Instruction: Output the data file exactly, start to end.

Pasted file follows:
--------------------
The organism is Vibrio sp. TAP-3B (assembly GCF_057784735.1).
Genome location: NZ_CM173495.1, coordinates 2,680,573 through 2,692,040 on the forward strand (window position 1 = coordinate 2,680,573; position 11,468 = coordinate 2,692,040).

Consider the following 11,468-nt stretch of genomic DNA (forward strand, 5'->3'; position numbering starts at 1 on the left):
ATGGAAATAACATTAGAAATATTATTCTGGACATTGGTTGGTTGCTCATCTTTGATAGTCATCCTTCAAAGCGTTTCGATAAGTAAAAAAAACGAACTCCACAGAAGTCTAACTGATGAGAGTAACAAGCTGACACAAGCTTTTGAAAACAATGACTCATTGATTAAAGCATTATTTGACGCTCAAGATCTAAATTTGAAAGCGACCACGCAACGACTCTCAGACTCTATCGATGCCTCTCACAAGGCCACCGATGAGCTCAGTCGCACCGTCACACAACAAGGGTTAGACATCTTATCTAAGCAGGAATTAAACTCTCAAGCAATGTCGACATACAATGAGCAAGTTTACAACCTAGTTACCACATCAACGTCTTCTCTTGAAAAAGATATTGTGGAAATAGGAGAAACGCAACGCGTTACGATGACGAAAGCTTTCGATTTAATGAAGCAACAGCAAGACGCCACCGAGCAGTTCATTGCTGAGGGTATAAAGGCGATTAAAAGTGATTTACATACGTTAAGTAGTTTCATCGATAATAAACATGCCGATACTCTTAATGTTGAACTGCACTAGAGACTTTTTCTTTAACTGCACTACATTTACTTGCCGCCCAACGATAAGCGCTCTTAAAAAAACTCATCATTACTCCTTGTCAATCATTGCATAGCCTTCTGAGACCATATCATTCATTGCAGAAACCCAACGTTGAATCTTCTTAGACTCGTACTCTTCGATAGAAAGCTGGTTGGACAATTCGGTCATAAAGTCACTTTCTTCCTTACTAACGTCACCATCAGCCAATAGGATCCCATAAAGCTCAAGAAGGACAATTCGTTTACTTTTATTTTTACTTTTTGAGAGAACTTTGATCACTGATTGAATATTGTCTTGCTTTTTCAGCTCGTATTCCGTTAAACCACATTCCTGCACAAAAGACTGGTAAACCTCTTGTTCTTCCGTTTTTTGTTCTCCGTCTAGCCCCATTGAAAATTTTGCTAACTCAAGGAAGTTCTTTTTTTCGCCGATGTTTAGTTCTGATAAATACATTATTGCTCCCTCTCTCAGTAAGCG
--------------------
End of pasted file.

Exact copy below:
The organism is Vibrio sp. TAP-3B (assembly GCF_057784735.1).
Genome location: NZ_CM173495.1, coordinates 2,680,573 through 2,692,040 on the forward strand (window position 1 = coordinate 2,680,573; position 11,468 = coordinate 2,692,040).

Consider the following 11,468-nt stretch of genomic DNA (forward strand, 5'->3'; position numbering starts at 1 on the left):
ATGGAAATAACATTAGAAATATTATTCTGGACATTGGTTGGTTGCTCATCTTTGATAGTCATCCTTCAAAGCGTTTCGATAAGTAAAAAAAACGAACTCCACAGAAGTCTAACTGATGAGAGTAACAAGCTGACACAAGCTTTTGAAAACAATGACTCATTGATTAAAGCATTATTTGACGCTCAAGATCTAAATTTGAAAGCGACCACGCAACGACTCTCAGACTCTATCGATGCCTCTCACAAGGCCACCGATGAGCTCAGTCGCACCGTCACACAACAAGGGTTAGACATCTTATCTAAGCAGGAATTAAACTCTCAAGCAATGTCGACATACAATGAGCAAGTTTACAACCTAGTTACCACATCAACGTCTTCTCTTGAAAAAGATATTGTGGAAATAGGAGAAACGCAACGCGTTACGATGACGAAAGCTTTCGATTTAATGAAGCAACAGCAAGACGCCACCGAGCAGTTCATTGCTGAGGGTATAAAGGCGATTAAAAGTGATTTACATACGTTAAGTAGTTTCATCGATAATAAACATGCCGATACTCTTAATGTTGAACTGCACTAGAGACTTTTTCTTTAACTGCACTACATTTACTTGCCGCCCAACGATAAGCGCTCTTAAAAAAACTCATCATTACTCCTTGTCAATCATTGCATAGCCTTCTGAGACCATATCATTCATTGCAGAAACCCAACGTTGAATCTTCTTAGACTCGTACTCTTCGATAGAAAGCTGGTTGGACAATTCGGTCATAAAGTCACTTTCTTCCTTACTAACGTCACCATCAGCCAATAGGATCCCATAAAGCTCAAGAAGGACAATTCGTTTACTTTTATTTTTACTTTTTGAGAGAACTTTGATCACTGATTGAATATTGTCTTGCTTTTTCAGCTCGTATTCCGTTAAACCACATTCCTGCACAAAAGACTGGTAAACCTCTTGTTCTTCCGTTTTTTGTTCTCCGTCTAGCCCCATTGAAAATTTTGCTAACTCAAGGAAGTTCTTTTTTTCGCCGATGTTTAGTTCTGATAAATACATTATTGCTCCCTCTCTCAGTAAGCG